Ron Radosh

Post-Mortem on the Woman's March: What Did It Achieve?

Carmen Perez, left, and Linda Sarsour, co-chairs of the Women's March on Washington, participate in an interview Jan. 9, 2017 in New York. (AP Photo/Mark Lennihan)

Donald Trump lacks a national mandate, and constitutional conservative Peter Berkowitz lays out the evidence for this claim in RealClearPolitics:

In the crucial states of Pennsylvania, Michigan and Wisconsin, he won by miniscule margins of, respectively, 0.7 percent, 0.3 percent, and 0.3 percent. He eked out victory in Florida with a 1.2 percent advantage over Hillary Clinton. In not one of the top 11 battleground states did he win an absolute majority.

Therefore, the Women’s March on Washington last Saturday cannot simply be written off. Yet many conservatives have done just that, arguing that its leadership was extremely left-wing, the demonstrators just old radicals making themselves feel good, certain in their belief that they represent the true interests of the people.

To assume the march will have no lasting effects is wrongheaded. When so many millions turn out throughout the United States, their potential political impact cannot be underrated. Remember what happened when the Tea Party was first born? It began with protests, and then participants realized they would have to get involved politically to affect change. They succeeded, and an entire group of new conservative congressmen and senators was elected.

It remains to be seen if the participants in the Women’s March, which currently lacks a coherent message or recognized leaders, will want to or can emulate the Tea Party’s success in rank-and-file organizing and getting like-minded candidates elected.

Writing in last Sunday’s New York Times, David Brooks does not think the above scenario is in the cards. The marchers, he argues, could never present a real opposition to Donald Trump because they were supporting issues mainly important to “upper-middle-class voters in university towns and coastal cities,” i.e., New York City, Los Angeles, San Francisco, Seattle, Boston, etc.

While social change can occur through grassroots movements, as it did with the civil rights movement, usually real change comes only through party politics.

Marching, Brooks writes:

 … [is] a seductive substitute for action in an apolitical era.

The marchers did not offer their audience serious new ideals to rally behind, an alternative patriotism different than that presented by Trump. Instead they reaffirmed the left’s old, discredited identity politics.

Brooks’ point is reaffirmed by the organizers of the march and the speakers chosen for it. They did not have the resources or experience in putting together a march, chartering buses, coordinating with the base in every state, and getting them to a nearby big city or to Washington, D.C. Thus they turned to professionals, all of whom turned out to be from the ranks of the hard Left.

More important is the role played by the march’s honorary co-chairman, Angela Davis. (The full story was told in an op-ed in USA Today by Cathy Young.)

Davis’ most important years were spent as a leader of the Communist Party USA, and as a member and defender of the Black Panther Party. She was put on trial for procuring arms for a black radical whose attack on a courthouse, with the arms Davis provided, led to the death of a judge and the wounding of a prosecutor and a juror.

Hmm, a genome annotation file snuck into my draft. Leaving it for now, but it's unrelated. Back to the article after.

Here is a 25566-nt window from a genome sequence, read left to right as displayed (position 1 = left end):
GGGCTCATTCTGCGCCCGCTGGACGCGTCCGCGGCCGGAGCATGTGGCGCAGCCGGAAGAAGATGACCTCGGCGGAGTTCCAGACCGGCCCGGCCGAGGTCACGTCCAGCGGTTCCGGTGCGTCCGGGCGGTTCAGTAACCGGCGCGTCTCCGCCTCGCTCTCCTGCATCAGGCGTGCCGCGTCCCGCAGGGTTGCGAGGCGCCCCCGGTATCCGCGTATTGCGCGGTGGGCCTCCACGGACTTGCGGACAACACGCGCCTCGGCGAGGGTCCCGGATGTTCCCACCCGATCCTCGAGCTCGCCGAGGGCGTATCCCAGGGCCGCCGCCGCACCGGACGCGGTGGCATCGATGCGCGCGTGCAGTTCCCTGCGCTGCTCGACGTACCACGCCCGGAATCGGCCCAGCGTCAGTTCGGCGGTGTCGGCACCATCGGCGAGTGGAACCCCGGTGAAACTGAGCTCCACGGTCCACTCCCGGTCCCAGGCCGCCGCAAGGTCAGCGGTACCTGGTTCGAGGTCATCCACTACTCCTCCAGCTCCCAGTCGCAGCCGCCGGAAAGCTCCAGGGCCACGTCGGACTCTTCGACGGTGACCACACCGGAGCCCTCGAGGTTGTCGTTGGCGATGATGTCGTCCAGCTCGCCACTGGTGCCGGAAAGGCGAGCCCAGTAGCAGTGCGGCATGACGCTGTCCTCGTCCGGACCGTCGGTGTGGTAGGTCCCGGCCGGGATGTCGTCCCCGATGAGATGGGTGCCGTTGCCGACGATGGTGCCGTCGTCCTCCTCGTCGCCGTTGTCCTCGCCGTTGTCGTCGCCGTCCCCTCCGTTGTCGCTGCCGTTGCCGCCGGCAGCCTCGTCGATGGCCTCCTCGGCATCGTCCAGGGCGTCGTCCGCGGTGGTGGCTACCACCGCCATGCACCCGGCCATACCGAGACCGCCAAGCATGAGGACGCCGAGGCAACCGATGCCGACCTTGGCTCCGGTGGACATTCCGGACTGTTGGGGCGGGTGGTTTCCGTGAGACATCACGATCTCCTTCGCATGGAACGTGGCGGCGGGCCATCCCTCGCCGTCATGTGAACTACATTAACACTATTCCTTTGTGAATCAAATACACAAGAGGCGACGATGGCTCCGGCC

Most importantly, she was a steadfast defender of the most repressive Communist regimes and supported the arrest and imprisonment of dissidents. Young concludes:

When an anti-abortion feminist group is beyond the pale but a longtime apologist for the crimes of Communism is not, the resistance can hardly lay a claim to the moral high ground — or appeal to the bulk of Americans who consider themselves moderates.

Read the entire text of Davis’ remarks at he Women’s March.

Every word could have been spoken when she went to the Soviet Union in the ’80s, and to East Germany. The speech contains every Marxist-Leninist platitude combined with today’s list of “who is most oppressed.” “History,” she told the crowd, “could not be deleted like web pages.” Indeed — the march organizers whitewashed much of her history in their entry for her. It can easily be found, however, on a website devoted to her or on Wikipedia.

Then we have the other co-chair of the March, American Palestinian-Muslim activist Linda Sarsour.

Bethany Mandel uncovers Sarsour’s record — you should read Mandel’s work. Sarsour claims that Israel alone is guilty of the slaughter in the Middle East, she defends Sharia law, and she is — of course — a supporter of the BDS movement.

Were all the Jewish groups that participated in the Women’s March aware of Sarsour’s record? If so, did they stay silent because they wanted to help the cause?

As Mandel notes, others who spoke or gave their names to the march are fierce critics of Israel, including a speaker from CAIR, and the long-time pro-communist, anti-Israel activist Harry Belafonte.

It is probably accurate to claim that many of the marchers around the country did not hear these speeches or know much about the organizers. But if they move forward from here with Davis, Sarsour, and those of like mind emerging as the face of this incipient movement?

With such radical leadership, their goal of ending the current overwhelming Republican domination of elected office will not only fail, but the Democratic Party will lose a flood of voters who want no part of this radicalism. As Brooks says:

[P]rogressives seem intent on doubling down on exactly what has defeated them so often.